The other person as sacred leads me to God. But love is the discernment of the other as imperishable, and this is the hope of immortality. The loved person is imperishable in two senses. She is of such a quality for me that she ought to endure, she possesses a unique worth that may not be dispensed with.
And also her being as opposed to her existence moves in a realm exempt from change; it is not an object that it should cease to exist as the Roman Empire once existed but does so no longer.
But it is precisely because the loved one is imperishable in these two senses that her death is so awful. For death reduces the person to the status of a thing, she goes the way of objects in the world, though her place is not with them; what ought not to perish appears to perish before my eyes. I therefore turn from death with the hope of immortality and stake out a claim for her in the beyond.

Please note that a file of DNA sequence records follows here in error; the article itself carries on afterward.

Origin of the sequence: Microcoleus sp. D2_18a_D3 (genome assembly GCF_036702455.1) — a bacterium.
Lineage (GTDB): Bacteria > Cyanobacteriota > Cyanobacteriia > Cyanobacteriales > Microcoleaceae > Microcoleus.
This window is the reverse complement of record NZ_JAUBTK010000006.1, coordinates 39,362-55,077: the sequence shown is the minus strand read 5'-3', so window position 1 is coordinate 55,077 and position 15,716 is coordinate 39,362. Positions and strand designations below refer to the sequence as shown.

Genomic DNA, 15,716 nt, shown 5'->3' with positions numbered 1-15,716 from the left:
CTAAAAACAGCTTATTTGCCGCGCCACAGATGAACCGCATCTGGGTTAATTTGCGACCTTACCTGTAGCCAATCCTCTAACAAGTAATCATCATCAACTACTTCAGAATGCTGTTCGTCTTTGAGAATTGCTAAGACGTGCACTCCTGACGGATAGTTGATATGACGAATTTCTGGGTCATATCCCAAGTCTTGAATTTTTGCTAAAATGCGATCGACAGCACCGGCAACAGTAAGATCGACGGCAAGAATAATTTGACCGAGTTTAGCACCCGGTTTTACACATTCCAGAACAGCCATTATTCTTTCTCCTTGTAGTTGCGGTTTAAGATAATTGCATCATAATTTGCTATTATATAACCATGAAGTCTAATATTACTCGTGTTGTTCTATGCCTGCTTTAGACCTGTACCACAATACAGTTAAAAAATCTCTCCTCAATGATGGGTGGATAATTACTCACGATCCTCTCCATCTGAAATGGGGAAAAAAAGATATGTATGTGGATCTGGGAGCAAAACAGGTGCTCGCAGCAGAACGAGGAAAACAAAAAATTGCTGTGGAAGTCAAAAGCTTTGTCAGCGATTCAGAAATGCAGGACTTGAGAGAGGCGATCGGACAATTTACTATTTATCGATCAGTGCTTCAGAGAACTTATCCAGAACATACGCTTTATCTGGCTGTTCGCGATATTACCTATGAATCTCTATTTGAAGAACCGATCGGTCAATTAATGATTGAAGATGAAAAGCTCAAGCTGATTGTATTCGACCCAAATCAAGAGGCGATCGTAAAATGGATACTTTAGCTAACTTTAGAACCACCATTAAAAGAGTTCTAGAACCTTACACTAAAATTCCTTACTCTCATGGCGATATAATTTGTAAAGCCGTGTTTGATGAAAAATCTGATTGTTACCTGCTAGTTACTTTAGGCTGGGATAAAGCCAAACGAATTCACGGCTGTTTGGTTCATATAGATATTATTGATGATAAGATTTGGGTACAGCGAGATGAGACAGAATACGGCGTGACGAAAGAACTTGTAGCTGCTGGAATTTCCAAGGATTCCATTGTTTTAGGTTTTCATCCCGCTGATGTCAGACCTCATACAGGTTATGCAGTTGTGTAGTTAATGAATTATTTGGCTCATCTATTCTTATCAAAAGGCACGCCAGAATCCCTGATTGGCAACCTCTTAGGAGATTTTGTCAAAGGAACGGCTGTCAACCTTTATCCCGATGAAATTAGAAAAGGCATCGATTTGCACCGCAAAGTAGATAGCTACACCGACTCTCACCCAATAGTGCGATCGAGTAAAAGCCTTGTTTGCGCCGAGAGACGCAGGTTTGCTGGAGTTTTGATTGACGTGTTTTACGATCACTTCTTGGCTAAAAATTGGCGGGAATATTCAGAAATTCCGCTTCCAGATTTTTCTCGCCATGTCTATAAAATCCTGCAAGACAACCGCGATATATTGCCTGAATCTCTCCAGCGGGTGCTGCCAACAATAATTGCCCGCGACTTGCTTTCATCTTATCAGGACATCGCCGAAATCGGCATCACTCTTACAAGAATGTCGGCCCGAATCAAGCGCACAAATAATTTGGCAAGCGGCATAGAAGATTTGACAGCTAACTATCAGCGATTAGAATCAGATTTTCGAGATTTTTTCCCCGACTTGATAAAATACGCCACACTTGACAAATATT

So we arrive at a metaphysic of hope. What for the onlooker is a piece of wishful thinking is for the one who thus hopes grounded in reality. What he hopes for is not for the continuance of the other person as he might hope for the persistence of a flower that is withering. Because he participates by love in the being of the other person, he hopes that the participation will endure and conquer death.